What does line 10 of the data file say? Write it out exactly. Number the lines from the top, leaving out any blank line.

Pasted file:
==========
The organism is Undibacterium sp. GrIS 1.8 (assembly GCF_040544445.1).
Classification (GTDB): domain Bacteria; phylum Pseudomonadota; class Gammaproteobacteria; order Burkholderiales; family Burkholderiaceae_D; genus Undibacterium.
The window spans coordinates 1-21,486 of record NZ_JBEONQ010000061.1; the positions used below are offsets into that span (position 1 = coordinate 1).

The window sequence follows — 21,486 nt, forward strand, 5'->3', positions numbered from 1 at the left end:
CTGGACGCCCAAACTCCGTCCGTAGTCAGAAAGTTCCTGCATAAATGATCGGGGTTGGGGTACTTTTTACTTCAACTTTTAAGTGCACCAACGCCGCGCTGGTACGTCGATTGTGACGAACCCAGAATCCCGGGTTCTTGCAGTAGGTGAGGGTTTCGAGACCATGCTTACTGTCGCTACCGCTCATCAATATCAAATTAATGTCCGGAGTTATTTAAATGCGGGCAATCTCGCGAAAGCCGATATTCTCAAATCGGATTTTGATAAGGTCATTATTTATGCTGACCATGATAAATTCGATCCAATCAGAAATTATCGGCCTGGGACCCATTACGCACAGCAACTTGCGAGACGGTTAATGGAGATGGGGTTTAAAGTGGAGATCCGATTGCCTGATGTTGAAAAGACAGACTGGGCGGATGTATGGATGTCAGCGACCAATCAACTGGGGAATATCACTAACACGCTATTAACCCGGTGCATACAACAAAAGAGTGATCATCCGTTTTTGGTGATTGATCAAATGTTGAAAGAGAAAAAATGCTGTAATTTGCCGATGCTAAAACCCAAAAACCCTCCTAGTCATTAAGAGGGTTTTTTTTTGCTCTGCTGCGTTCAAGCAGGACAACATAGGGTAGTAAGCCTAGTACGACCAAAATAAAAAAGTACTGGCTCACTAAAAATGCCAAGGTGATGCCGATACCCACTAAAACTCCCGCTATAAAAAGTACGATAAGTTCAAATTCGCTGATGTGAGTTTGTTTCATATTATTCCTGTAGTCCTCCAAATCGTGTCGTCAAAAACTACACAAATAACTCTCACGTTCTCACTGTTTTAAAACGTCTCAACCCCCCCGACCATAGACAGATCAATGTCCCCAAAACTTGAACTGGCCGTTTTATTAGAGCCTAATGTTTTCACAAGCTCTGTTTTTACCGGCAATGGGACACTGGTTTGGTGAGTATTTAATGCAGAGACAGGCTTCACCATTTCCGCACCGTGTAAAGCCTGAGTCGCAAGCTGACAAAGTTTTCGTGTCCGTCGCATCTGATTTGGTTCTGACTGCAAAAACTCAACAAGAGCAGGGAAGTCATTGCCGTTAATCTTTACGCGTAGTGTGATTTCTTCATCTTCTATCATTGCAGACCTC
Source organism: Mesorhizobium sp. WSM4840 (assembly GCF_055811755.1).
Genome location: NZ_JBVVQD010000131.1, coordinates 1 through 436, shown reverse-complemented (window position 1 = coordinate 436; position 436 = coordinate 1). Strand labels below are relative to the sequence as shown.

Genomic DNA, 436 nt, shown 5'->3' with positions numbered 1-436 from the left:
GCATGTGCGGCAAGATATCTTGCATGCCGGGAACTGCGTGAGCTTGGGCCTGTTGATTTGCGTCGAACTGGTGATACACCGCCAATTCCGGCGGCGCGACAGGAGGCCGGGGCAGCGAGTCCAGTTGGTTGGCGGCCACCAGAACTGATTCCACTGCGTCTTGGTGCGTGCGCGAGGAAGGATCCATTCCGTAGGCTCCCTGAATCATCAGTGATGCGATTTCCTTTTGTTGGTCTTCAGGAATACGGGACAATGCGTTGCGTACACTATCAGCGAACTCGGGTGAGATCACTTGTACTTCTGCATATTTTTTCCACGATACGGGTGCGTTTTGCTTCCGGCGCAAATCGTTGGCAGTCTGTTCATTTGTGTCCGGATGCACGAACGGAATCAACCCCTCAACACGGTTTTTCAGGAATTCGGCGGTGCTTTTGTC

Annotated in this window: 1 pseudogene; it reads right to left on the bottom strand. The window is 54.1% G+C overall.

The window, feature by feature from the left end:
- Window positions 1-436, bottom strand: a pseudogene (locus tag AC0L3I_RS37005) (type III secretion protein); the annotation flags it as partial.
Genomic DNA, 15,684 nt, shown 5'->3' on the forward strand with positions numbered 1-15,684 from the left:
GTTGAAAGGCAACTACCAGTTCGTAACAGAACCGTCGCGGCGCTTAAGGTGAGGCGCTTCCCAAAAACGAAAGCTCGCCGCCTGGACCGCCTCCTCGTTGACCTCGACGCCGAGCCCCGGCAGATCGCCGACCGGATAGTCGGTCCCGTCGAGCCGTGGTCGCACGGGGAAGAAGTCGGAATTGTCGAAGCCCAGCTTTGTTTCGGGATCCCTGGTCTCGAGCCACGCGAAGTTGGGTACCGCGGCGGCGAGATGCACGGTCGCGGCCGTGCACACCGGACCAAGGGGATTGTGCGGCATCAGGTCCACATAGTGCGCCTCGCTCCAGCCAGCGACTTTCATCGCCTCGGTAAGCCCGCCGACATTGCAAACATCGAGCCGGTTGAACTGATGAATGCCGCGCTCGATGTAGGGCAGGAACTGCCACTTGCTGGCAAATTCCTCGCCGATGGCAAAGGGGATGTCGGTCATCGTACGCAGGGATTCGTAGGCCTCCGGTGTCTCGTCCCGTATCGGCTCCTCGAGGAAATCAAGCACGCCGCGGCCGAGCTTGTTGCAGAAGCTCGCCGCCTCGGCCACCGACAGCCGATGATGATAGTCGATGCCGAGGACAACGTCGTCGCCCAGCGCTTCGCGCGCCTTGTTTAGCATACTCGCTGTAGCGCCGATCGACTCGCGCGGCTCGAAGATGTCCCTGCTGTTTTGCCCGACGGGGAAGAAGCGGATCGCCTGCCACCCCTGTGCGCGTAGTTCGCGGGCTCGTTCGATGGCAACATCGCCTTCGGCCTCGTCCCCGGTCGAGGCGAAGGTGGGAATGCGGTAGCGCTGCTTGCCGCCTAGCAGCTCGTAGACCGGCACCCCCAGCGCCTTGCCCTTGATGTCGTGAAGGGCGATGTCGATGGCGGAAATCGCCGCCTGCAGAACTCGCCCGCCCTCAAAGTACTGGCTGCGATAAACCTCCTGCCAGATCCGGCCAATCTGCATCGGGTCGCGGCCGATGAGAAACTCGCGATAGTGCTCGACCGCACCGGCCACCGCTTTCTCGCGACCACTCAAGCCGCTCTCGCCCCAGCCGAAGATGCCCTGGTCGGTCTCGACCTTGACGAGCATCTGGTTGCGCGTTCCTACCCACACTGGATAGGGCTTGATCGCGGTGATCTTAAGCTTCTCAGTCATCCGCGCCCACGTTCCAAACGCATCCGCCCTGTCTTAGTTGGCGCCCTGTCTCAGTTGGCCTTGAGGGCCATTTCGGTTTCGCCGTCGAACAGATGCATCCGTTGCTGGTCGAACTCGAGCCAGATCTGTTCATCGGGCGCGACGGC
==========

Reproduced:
Annotated in this window: 1 pseudogene; it reads right to left on the bottom strand. The window is 54.1% G+C overall.